Public Health England has carried out onsite inspections of the cell areas at only two Crown courts, the Gazette can reveal, prompting calls for greater transparency over Covid safety measures.

According to the response to a freedom of information request submitted by criminal barrister Tomas McGarvey and seen by the Gazette, since May last year the agency has carried out safety inspections of the cell and custody areas at the Central Criminal Court (Old Bailey) and Southwark Crown Court in London. Site visits have not been made to any of the other 77 Crown courts hearing jury trials at present.

Ministry of Justice officials said that cell areas are checked by the Prisoner Escort and Custody Service (PECS). The ministry renewed a contract with outsourcer Serco to provide the service in October 2019.

Lawyers and court staff have voiced concerns over safety measures and the Public and Commercial Services Union, which represents court staff, is balloting members over strike action due to concerns.

Latest MoJ figures show that 97 prisoners in England and Wales have died with Covid and outbreaks have been reported at 69 jails – more than half of all prisons. The figures also showed that one in eight prisoners in England and Wales, and one in four prison staff, have tested positive for the virus since the start of the pandemic.

McGarvey, a tenant at Church Court Chambers, in London and member of the Criminal Bar Association’s Covid safety committee, told the Gazette there was an 'absolute lack of transparency' over court safety checks.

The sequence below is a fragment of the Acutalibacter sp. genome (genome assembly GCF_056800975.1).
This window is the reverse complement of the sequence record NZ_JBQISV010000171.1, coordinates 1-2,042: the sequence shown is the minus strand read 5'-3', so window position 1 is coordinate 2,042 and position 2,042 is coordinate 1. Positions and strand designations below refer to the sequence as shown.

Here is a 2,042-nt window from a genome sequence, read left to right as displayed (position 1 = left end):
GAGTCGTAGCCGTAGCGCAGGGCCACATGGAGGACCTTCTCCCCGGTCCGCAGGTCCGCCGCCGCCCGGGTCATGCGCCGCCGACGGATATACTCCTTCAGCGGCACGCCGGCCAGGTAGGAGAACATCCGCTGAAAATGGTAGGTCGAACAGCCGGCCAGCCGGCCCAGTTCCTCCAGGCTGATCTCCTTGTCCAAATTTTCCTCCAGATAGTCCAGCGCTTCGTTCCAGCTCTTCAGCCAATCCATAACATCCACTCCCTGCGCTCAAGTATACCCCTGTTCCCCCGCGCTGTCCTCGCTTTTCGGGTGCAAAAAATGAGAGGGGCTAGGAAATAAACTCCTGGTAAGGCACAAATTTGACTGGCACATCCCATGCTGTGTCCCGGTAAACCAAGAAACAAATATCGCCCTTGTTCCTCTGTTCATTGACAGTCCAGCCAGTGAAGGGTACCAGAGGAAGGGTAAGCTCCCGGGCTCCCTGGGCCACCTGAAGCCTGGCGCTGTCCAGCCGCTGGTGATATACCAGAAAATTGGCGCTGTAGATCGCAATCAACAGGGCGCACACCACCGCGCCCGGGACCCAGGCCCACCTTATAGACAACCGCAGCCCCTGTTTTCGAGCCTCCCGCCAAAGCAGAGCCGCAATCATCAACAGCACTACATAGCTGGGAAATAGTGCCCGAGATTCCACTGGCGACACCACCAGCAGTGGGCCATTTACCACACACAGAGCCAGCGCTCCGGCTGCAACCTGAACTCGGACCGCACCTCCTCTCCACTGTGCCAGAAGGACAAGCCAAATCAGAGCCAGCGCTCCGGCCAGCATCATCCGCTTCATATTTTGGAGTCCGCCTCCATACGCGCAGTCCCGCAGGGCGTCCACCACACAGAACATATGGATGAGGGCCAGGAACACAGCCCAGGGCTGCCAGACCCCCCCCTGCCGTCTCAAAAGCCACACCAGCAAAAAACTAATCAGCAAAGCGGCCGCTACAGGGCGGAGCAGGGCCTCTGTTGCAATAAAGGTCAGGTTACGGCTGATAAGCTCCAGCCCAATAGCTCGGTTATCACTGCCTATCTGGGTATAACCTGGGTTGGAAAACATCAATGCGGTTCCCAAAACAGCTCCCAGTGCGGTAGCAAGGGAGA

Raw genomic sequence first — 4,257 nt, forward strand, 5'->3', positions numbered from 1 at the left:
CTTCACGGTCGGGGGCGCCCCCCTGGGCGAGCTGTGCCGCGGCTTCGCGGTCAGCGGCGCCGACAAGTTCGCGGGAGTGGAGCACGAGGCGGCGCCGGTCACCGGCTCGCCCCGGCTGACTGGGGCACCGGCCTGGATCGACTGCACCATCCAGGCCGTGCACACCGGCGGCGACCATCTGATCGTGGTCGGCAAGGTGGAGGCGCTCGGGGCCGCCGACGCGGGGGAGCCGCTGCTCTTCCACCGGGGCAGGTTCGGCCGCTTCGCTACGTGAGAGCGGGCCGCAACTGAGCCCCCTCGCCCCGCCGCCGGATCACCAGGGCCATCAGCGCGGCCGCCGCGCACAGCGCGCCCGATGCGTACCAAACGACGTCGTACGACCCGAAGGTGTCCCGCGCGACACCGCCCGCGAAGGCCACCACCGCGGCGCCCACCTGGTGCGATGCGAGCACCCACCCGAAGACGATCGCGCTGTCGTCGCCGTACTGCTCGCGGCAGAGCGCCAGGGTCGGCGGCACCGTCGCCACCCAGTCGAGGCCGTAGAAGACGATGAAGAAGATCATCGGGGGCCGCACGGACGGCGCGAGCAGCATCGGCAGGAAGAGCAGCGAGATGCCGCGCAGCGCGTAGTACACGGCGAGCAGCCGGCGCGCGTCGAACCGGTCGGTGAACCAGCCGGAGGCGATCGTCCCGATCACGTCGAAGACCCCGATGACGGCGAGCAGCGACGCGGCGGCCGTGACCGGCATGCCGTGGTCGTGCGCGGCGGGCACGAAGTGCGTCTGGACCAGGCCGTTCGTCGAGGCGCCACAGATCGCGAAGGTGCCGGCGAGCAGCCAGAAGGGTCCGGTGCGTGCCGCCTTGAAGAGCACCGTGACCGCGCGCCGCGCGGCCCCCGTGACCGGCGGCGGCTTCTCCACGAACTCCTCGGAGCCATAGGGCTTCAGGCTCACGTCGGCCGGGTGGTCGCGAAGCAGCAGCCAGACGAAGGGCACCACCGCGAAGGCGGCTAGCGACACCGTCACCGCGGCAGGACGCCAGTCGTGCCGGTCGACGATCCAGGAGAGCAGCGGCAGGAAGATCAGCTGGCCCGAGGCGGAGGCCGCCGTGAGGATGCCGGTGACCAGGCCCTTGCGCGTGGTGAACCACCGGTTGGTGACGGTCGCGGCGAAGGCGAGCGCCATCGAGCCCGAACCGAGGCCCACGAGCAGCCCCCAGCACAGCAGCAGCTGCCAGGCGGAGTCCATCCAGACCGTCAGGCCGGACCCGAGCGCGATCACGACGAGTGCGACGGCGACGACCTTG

Old Bailey

PHE has carried out inspections of cell areas at two Crown courts

Source: Rex

He said: 'I was unaware that there is no obligation for PHE to attend each courthouse or custody suite to conduct onsite assessments. If HMCTS or Serco say that a courthouse or custody suite is "Covid secure" – whatever that means – it is a form of self-certification. Who is policing it?' 

McGarvey called on officials to publish the safety assessments carried out at all courts in a central database that lawyers can access. A 'maximum occupancy level' should be set and publicly displayed at courts and custody areas.

Criminal Bar Association chairman James Mulholland QC said: 'Regular visits and evaluations of court safety by PHE and PH Wales must be made and the results shared transparently with all court users if HMCTS is to move on from a position of what many practitioners justifiably see as bare assertions that our criminal courts, including custody cells, are "Covid-secure". Simply repeating the assertion that criminal courts are safe does not make that a reality.'

A spokeswoman for HM Courts and Tribunals said: 'All court custody areas have been, and continue to be, fully risk assessed in line with public health advice.'